Cooking Notes from: The Dinner with the
Mysterious Dr. A’s Nephew or
How to Serve Six Courses
and Still Enjoy the Wine
This was a challenging menu to take on for a couple of reasons: One I had not tasted half of the wines, and two, I would have to cook, have a part in conversation and have time to eat, while producing a menu which mostly there was little mise en place for. I would have to actively cook while the guests were here.
The other challenge was that the seafood was to be purchased the day of the party leaving it as a last minute mystery. The rest of the menu also wasn’t set until about noon on day of this dinner party as I wanted to choose the farmer's markets' best offerings.
The Timeline: (Dinner was on Friday)
On Monday I ordered the cheese from Artisanal and it arrived on Wednesday
– read more about that order here.
On Wednesday the little eggplants, squash, Duck Eggs, Pomegranate and the potatoes were purchased at the Farmer’s Market.
On Thursday we decided to add the duck course as three reds for the lamb and cheese seemed too much. As a result we drove out Willowside Meats on Guerneville Rd to get Liberty Duck Breasts.
Jack also had to go to Sonoma so I had him stop at Oak Hill Farm, a lovely organic farm on Hwy 12 (the wine route) with a farmstand. There he procured golden beets, arugula and flowers.
I also defrosted and marinaded the Horned Dorset Boneless Lamb from Heritage Foods USA. I used an ample amount – 1/2c? of Pomegranate concentrate and olive oil. I did not add salt until just before searing it.
On Friday morning I went to Whole Foods and perused the fish counter – lots of choices. I bought the Eastern Wild Scallops as they were fresh and the Wild Prawns (albeit from Malaysia) as they were the best shrimp choice. I figured on 2 prawns per person. Other considerations for the second course had been Dover Sole or Petrale Sole.
I chose a fresh wild mushroom pasta from the Pasta Shop and some pre-made fresh Rocket Pesto from Pasta, etc. (a local company) to make the scallops a dish. I also opted for 2 rather than 3 scallops a person as there were now 3 first courses.
Things to do Friday:
1) Butter and salt on the table (we used Baratte des Gourmets and Himalaya pink salt)
2) Cook the golden beets
(leave the skins on and boil with 1/4c apple cider vinegar in the cooking water)
3) Wash the potatoes.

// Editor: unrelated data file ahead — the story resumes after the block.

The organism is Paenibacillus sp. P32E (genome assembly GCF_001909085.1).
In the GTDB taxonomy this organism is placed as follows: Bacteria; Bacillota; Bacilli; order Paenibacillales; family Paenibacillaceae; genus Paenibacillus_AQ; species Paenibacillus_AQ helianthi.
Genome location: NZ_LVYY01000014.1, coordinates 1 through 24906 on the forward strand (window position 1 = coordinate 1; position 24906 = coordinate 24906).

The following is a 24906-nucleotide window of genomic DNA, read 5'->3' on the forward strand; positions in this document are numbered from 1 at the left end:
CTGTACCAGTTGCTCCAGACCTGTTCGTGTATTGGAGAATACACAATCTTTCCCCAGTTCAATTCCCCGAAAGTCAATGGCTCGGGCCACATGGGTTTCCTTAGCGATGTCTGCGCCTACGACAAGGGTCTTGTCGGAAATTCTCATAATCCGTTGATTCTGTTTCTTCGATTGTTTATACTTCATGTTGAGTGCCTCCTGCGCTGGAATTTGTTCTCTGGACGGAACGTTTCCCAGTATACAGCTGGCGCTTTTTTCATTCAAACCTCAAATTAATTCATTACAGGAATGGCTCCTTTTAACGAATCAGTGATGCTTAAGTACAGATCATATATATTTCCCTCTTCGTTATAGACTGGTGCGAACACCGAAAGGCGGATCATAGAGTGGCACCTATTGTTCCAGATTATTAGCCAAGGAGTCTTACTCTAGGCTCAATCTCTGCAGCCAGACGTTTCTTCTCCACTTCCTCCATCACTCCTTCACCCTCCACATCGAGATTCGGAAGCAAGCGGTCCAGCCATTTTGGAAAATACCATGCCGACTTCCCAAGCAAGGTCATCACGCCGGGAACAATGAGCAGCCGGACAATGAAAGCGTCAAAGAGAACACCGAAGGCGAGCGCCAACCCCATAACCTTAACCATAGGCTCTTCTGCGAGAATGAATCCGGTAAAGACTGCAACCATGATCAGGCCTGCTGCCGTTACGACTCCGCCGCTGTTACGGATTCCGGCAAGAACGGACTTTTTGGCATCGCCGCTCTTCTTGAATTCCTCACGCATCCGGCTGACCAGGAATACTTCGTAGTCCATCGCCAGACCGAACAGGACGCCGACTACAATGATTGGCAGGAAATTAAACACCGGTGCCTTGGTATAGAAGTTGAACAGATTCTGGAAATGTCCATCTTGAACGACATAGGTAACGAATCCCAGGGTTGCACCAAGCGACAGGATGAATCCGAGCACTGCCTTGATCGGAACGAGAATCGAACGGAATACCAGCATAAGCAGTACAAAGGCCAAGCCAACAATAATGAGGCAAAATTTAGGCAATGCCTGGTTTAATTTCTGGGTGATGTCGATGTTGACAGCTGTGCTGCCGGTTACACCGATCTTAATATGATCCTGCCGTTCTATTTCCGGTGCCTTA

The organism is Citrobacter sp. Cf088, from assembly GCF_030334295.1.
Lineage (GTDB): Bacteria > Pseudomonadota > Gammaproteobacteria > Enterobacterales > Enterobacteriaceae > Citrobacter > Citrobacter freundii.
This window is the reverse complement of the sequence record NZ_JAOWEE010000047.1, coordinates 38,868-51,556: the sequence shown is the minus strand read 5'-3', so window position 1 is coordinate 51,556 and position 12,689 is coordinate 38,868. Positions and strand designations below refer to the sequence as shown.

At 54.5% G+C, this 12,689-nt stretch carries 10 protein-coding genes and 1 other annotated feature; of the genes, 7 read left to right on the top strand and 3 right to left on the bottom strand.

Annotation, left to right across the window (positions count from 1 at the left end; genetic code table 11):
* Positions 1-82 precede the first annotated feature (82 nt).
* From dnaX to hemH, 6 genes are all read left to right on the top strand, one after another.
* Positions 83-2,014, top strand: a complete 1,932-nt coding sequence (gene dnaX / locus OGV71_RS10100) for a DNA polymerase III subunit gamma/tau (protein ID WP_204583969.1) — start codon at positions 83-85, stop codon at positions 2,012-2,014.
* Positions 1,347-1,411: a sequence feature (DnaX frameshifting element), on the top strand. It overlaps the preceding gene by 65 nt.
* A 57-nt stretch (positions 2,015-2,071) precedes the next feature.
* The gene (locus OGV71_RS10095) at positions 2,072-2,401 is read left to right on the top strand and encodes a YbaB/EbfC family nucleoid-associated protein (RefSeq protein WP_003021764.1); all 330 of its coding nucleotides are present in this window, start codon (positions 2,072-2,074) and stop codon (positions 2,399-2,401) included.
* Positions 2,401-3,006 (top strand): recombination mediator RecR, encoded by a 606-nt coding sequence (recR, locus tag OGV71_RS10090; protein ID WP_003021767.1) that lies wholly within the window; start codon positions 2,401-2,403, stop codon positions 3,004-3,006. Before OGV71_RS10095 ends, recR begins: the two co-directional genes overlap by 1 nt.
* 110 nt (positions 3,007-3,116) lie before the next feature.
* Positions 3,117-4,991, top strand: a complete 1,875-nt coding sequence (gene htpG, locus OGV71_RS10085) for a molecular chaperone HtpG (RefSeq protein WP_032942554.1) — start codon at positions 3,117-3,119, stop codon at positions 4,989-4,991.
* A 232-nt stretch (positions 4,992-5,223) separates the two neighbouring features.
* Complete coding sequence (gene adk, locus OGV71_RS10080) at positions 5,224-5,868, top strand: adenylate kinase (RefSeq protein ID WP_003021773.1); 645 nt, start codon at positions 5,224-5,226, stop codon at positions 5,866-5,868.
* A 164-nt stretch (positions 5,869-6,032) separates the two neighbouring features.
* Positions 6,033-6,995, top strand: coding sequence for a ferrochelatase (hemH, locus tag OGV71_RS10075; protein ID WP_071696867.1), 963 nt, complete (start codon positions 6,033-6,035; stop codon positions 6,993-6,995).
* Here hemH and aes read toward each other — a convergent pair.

4) Seed pomegranate. Roll pomegranate hard on all sides to loosen seeds then cut and half and carefully pull out seeds without any of the bitter pulp.
5) Split the tiny squash and prep the little eggplants.
6) Pick rosemary and other herbs to garnish from the garden.
7) Re-tie lamb with pomegranate seeds and Rosemary (take it out at 4 for roasting at 6)
8) Pre-wash arugula and herbs.
9) Split pears and re-submerge in liquid
10) Drain yogurt (turned out not to be necessary).
11) Chop Scallions for Pancakes.
12) Split prawns and devein.
13) Preheat oven to 400°F.
One hour before guests arrived
Sear Duck and deglaze with ¼c of Crème de Cassis (from Edmond Briottet) and then place in oven for 8-10 minutes. Let cool and refrigerate until needed.
Make vinaigrette with Olio D'Olivia Olive Oil (Stephen Singer) and Crème de Cassis.
I made fish sauce mixture for pancakes and placed on the table. 1 part soy sauce, fish sauce and rice vinegar (seasoned)
Just before guests arrive
Crack Duck eggs and whisk them. Keep refrigerated.
Season and Sear Lamb on Stovetop, pour remaining marinade overtop to deglaze and place in oven. Add vegetables and potatoes to pan in 30 mins.
To make Pancakes:
2-3 tablespoons of Ghee into a high edged sauté pan on high. Add scallions to egg mixture and drop in the prawns into the eggs. Pour egg mixture into hot ghee making sure a split prawn gets into each pancake – I used a fork to arrange them. Cook until one side is golden and then flip. Drain on a rack or paper towels and serve immediately. I was able to do 4 pancakes at a time. Using only 4 of the 10 prawns I had calculated on (so I made the pancakes again the next day for lunch). Recipe adapted from In the Vietnamese Kitchen.
The Scallops I coated one side in Porcini mushroom flour from D’Artagnan before searing them in hot Ghee. When the pasta was done I drained it and add a bit of pesto to it. I plated it by placing a small nest of dressed pasta underneath the two scallops and garnished with drops of the pesto oil and a small fennel blossom.
The duck was served at room temperature as were the other ingredients. The “salad” was three thick slices of duck, three slices of golden beet (actually half slices as the beets were very large), a tiny pile of torn arugula dressed with 80/20 mixture of Stephen Singer’s Olio di Olivia and Crème de Cassis. Use 4-6 drops of aged balsamic vinegar to tie the plate together.
As the party was small I decided to use unique dishes for each course. The pancakes I served on small Japanese plates with Rosewood chopsticks and little pottery sake cups for the sauce.
Scallops were served in a Minton Florentine variation soup bowl from the 1930s which has a transfer of town scenery in the middle and the rim pattern is monochrome.
The Duck was on Jack’s great grandmother’s Limoges plates from the turn of the century.
The Lamb was served in shallow bowls – the Minton Coin pattern from the 1870s.
Cheese was on the Minton Arabesque pattern from the 1890s.
Dessert was served in teacup saucers of the Minton Faisan pattern of the 1870s.